In the negotiations following the 1948 war, the Arabs not only refused to meet with representatives of the State of Israel, but took great pains to emphasize that the armistice lines were not to be borders. Borders implied permanence. These were cease-fire lines only, because the war was not over and sooner or later there would be another war that would erase that humiliating eyesore from the Arab region.

In 2000 and 2008, the Arab Palestinians refused to say “yes” to Israeli proposals that would have ended the military occupation of the West Bank. For most Israelis, the repeated Palestinian failures to say “yes” reinforced the view that more than they wanted a state for themselves, they wanted to deny a state to the Jewish people.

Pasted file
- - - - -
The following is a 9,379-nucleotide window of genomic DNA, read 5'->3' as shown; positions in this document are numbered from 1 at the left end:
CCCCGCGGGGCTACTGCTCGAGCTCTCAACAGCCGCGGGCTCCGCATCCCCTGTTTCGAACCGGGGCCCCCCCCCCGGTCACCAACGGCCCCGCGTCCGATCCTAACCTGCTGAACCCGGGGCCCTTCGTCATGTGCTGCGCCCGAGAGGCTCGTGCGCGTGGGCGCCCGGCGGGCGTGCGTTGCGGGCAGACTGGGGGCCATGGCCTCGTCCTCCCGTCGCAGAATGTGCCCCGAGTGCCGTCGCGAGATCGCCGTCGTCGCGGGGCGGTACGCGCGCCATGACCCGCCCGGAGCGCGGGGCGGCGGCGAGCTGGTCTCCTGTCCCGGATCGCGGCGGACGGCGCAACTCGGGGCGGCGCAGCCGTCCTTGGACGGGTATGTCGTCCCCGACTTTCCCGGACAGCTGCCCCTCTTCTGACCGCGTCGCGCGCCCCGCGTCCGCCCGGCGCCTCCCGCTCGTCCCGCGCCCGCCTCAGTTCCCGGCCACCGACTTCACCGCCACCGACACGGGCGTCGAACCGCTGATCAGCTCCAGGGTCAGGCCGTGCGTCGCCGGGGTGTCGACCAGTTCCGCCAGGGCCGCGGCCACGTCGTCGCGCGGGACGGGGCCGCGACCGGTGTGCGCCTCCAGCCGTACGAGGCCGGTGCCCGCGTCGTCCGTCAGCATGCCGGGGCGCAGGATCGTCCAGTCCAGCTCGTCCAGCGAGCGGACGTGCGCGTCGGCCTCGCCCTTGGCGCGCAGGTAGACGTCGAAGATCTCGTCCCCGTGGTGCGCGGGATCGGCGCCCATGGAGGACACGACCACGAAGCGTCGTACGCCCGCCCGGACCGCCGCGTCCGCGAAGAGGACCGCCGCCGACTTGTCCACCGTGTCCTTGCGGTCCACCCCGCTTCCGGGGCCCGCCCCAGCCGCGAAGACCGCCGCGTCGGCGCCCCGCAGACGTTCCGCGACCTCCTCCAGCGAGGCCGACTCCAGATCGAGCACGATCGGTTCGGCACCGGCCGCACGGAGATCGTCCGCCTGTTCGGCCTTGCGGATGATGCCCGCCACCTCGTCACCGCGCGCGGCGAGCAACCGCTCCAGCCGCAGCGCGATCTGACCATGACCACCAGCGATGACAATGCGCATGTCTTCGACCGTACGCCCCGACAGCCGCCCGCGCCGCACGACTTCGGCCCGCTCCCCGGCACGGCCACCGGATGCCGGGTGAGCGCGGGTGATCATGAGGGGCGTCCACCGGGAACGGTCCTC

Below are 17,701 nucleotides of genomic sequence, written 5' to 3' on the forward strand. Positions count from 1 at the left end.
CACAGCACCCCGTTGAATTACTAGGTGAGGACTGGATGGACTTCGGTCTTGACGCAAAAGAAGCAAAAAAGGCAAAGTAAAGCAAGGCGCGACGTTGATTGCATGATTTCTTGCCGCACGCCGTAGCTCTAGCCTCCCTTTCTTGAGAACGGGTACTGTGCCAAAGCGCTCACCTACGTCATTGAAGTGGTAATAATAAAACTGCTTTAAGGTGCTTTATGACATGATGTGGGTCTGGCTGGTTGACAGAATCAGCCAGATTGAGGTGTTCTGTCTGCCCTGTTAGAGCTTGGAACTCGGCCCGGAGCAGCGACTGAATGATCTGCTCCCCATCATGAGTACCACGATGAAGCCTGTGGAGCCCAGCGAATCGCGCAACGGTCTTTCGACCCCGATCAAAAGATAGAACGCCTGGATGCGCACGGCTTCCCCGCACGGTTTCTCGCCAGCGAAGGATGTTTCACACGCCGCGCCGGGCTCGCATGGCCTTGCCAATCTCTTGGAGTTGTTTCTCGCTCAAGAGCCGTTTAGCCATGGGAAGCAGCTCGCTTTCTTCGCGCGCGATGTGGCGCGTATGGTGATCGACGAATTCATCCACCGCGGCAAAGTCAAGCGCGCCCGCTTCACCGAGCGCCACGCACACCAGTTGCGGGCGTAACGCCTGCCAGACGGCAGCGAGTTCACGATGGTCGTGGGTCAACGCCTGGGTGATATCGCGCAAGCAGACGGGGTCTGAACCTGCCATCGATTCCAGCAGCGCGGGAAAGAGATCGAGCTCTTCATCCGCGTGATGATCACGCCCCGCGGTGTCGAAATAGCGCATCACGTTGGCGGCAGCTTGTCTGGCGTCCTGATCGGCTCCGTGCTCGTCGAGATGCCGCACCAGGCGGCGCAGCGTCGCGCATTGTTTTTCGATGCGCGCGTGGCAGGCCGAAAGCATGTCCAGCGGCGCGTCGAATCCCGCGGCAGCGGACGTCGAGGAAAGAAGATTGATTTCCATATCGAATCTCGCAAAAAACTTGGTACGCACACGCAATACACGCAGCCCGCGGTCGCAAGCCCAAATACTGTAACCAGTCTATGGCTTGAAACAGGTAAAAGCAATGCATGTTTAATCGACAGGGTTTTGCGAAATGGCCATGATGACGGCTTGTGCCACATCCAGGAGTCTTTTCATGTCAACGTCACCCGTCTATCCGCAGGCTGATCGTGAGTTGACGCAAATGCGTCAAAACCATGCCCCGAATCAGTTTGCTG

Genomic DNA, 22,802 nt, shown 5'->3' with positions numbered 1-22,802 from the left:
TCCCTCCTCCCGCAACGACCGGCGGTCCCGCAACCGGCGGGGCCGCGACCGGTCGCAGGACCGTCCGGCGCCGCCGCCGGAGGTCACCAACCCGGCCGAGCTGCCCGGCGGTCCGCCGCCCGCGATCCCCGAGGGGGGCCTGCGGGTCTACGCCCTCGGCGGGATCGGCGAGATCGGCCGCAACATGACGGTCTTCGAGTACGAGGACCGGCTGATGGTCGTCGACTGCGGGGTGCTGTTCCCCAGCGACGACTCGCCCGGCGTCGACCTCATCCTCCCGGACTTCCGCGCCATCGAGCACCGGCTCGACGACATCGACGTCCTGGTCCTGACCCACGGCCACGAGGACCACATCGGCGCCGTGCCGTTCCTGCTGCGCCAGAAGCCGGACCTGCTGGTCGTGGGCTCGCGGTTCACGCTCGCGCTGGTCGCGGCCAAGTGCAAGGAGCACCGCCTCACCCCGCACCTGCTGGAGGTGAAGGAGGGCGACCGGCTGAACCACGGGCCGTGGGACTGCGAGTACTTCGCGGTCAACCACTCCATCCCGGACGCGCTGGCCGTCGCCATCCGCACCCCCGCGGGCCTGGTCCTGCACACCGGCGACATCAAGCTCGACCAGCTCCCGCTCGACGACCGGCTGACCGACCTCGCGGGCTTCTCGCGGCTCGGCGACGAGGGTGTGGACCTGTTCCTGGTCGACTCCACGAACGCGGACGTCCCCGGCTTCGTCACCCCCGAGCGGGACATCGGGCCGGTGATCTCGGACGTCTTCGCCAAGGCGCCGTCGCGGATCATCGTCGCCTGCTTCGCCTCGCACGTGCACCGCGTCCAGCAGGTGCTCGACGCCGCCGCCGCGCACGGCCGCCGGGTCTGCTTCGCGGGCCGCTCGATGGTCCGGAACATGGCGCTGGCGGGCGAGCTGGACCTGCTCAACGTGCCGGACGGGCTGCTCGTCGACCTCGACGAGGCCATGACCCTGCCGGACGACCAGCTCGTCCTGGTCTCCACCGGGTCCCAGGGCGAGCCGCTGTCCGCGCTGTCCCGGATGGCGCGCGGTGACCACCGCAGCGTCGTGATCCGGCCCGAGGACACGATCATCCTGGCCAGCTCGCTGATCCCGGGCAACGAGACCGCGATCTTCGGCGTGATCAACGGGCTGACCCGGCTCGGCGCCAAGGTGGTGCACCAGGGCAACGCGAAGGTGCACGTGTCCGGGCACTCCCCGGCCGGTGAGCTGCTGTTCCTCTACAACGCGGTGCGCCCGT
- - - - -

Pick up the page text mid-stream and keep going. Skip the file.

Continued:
It is necessary to demonstrate to the Muslim-Arab world that their view of history is wrong, and that rather than constituting a second Crusader state, Israel is the sovereign state of an indigenous people who have come home. This can only be achieved through Jewish power and persistence over time. And it can only be achieved if those who truly seek peace send the message to the Arab world that the Jewish people are here to stay.

The writer, a senior fellow with the Jewish People Policy Institute, is a former Knesset member.